This is where, under high pressure, we have no wind and heavy cloud and cool temperatures that barely change from day to night, with no frost.

I have mentioned such weather in the past. It usually occurs in November or February and the fish seem to feed really well in such weather, or at least they do for me. I have caught some really good fish in periods of anti-cyclonic gloom including my personal best winter carp and my personal best river pike, both being well over 30lb. Therefore this week I dropped all my planned carp fishing ideas and set off to the Thames for some river pike fishing.

My mate Gary is an all out pike angler, he glazes over when they are mentioned, and he had already been fishing the Thames for them since the end of October. The usual area we fish on the Thames is very moody and despite it fishing well in this weather pattern, the pike also like a bit of extra water. Unlike last year the rain has been a little short in supply so apart from two big pike of 26 and 23lb Gary has only had a handful of jacks. Therefore he had been looking elsewhere and one day back in October we two sat in the usual pub one Saturday and poured over a detailed map of the Thames from Henley to Kingston looking for other areas that looked similar to our usual area near Windsor.

After an hour or two and a few beers we had come up with a few possibilities and I left Gary to investigate them whilst I carried on with my carp fishing. One day he phoned to say he had caught a big pike from one of the areas on his first visit, a 27lber in fact; this was interesting especially as he had lost a good fish as well. His next session produced just a jack but the session following produced three doubles. So with the weather looking good I joined him on his latest attempt.

I drove over to Garyís house in the pre-dawn gloom and we loaded up his car for the hours journey. Although I knew where it was on the map I had never been there, so when Gary finally parked his car down a winding lane that seemed nowhere near the river I wondered where we were going. It was then another 20 minutes hike across fields before at last the river appeared in the gloomy dawn. When we got there I could see why he had picked that spot, there were three large willows half fallen in the water creating large bay-like slacks, and behind the third willow was the outlet from a small feeder stream. Even to my eyes it looked good for pike.

Gary had brought both live and deadbaits and we fished one each - the livebaits he had caught from the Thames so we were not transferring fish - they were our favourites. Plump roach around 4 to 6oz, deadbaits were small herrings, another favourite. With the four red floats positioned around the trees and outlet we sat back in the cloudy dull scene, it was going to be one of those classic days when the light barely improves and it gets dark by 3pm, perfect for pike.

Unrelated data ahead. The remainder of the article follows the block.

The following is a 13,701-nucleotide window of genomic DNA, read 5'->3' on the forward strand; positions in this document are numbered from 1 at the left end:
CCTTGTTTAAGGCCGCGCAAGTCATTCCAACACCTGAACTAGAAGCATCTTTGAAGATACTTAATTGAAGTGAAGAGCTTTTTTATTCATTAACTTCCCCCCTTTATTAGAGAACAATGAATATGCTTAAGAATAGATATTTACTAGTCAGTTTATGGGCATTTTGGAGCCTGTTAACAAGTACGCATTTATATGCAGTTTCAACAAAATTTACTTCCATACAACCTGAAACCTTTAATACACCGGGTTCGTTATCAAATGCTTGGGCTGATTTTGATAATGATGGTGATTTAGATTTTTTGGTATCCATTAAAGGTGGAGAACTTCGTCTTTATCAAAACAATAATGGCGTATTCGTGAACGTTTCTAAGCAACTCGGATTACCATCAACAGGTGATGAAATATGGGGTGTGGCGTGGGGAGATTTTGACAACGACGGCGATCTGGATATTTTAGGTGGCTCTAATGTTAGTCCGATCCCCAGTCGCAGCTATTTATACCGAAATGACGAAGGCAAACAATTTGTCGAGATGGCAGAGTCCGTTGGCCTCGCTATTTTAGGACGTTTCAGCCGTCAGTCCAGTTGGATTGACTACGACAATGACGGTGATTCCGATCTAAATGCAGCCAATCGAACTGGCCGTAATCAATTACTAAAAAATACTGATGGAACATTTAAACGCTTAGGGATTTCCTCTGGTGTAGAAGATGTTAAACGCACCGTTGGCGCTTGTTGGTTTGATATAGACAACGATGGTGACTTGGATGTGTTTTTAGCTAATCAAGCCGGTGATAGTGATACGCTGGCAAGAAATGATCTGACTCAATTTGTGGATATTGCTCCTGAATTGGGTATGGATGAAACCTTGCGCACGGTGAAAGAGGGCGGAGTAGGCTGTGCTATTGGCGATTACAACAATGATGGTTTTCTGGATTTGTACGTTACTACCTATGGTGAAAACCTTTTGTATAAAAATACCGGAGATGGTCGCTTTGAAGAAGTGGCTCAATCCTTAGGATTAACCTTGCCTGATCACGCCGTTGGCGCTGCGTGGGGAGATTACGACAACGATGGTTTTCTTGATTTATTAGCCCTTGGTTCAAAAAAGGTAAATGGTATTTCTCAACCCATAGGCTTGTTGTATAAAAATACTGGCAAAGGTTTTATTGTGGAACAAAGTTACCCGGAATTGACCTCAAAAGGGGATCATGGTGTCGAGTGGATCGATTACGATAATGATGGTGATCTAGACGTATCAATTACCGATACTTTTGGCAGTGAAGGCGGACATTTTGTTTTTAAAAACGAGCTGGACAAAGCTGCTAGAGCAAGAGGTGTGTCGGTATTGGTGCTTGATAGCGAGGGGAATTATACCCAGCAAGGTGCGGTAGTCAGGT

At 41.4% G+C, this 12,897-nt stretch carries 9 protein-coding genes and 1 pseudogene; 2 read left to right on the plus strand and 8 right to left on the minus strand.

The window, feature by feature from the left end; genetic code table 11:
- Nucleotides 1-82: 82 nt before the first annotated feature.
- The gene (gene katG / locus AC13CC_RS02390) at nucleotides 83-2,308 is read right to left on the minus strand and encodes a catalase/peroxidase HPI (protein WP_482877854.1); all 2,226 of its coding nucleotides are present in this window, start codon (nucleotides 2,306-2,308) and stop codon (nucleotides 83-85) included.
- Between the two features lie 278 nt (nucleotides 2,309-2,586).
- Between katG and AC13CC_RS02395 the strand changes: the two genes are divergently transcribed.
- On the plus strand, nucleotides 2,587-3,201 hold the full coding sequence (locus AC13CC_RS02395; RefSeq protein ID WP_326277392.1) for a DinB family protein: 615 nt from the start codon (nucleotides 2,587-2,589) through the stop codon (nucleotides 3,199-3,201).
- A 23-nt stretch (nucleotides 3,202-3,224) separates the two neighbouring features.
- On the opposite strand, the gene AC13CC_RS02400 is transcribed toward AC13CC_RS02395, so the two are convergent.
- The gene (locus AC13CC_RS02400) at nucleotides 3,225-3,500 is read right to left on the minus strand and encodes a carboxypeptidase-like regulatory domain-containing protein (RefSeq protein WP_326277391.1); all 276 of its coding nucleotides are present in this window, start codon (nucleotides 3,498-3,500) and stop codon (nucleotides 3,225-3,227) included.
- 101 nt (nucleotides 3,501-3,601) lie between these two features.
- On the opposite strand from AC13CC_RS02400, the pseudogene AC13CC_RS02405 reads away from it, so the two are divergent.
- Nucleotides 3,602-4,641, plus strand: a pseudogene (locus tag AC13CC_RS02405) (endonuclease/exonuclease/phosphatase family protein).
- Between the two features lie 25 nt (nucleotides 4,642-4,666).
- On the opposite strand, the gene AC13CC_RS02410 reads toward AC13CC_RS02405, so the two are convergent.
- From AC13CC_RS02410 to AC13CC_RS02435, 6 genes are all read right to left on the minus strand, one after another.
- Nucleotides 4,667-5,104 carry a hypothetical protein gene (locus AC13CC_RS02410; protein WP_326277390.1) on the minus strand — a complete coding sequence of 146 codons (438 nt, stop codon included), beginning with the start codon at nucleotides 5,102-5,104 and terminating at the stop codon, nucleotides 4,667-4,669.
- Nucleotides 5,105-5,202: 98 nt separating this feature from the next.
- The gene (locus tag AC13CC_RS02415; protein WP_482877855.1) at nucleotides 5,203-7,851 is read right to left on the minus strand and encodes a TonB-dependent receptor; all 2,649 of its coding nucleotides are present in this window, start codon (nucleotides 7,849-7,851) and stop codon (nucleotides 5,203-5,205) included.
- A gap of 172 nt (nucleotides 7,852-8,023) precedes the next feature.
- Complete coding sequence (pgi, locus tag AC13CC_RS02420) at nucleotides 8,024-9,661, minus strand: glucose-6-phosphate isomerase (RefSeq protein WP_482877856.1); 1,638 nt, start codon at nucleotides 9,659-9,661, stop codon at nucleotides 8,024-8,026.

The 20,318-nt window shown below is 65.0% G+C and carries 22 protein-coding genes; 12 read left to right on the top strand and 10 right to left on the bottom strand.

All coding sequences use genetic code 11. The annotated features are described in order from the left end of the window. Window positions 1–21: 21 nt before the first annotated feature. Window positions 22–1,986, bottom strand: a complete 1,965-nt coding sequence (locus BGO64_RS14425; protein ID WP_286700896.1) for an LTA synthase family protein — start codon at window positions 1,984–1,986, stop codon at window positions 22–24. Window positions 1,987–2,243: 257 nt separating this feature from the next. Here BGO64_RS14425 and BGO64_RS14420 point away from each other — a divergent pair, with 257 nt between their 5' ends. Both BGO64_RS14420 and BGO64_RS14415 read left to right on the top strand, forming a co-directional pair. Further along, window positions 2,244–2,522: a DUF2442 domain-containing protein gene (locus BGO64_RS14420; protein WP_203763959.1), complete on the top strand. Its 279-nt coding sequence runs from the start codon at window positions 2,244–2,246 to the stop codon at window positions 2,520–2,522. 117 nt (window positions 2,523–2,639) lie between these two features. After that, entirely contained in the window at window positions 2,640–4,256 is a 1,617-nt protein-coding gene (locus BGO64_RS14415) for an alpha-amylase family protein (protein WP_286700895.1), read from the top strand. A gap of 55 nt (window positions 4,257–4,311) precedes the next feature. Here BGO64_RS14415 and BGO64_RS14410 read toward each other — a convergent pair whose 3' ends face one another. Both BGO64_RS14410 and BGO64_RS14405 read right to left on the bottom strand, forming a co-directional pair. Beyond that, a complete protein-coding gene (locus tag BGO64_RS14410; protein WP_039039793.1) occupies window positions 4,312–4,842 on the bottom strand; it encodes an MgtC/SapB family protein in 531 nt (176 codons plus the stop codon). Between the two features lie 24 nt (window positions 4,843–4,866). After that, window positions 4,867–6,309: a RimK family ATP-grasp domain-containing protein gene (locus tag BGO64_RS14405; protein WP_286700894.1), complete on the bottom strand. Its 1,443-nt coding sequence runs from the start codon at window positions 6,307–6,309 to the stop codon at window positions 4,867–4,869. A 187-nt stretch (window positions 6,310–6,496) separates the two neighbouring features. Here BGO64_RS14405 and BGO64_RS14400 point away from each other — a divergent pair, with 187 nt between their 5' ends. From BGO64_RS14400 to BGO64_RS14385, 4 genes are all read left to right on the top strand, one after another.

However, it was not until well into the morning before Garyís deadbait grew legs. After a good scrap I netted a long looking double for him, just over 15lb; a good start though Gary was concerned. There were no fish topping like he had found on his prior successful trips. We were just discussing this though when the float on my livebait slowly dipped away and after a few seconds I pulled in to a powerful fish. This one knew how to use the river and knew where the branches of the willows were. It was a bit touch and go whether it would snag me at one point, however like most pike it eventually gave up and I slid a good fish into the net. It was a plump lovely coloured fish weighing 18lb 3oz, a really lovely Thames example. Gary had found a peach of a spot again, mind you he spends most of his time walking the Thames so after all the duff ones he has tried a good one was bound to turn up.
I was just returning the pike when a guy came striding across the field with a shotgun under his arm. I had not really thought about permits and wondered now if perhaps we were poaching, however the guy greeted Gary by name and I was introduced to the owner of the land. Gary had apparently had seen the area first from the far bank and had spent an hour trying to find a way in. Eventually he just knocked at the farm next door and had been granted permission to fish there, for him and only one other person at a time. Nice one, what you donít ask for, you donít get!

No more pike came along in the afternoon but as darkness fell, at last fish started topping and within ten minutes Garyís livebait was away resulting in a superb scrap with the pike charging out across the river a couple of times, it looked like another big one and indeed it was, 21lb 4oz, quite long with an empty gut; without doubt it has the chance to grow bigger. We had just put that one back when my livebait went, a shorter fight and a shorter fish, a low double. Darkness was now on us and we had to leave as we were not allowed on the land after dark. As we passed the farm the light was on, so we knocked on the door to say thanks. We were invited in and sat down by a roaring fire and the next two hours passed chatting fishing and farming over a few home made beers. I could get used to that, now I know why Gary spends his life pike fishing!

Have fun!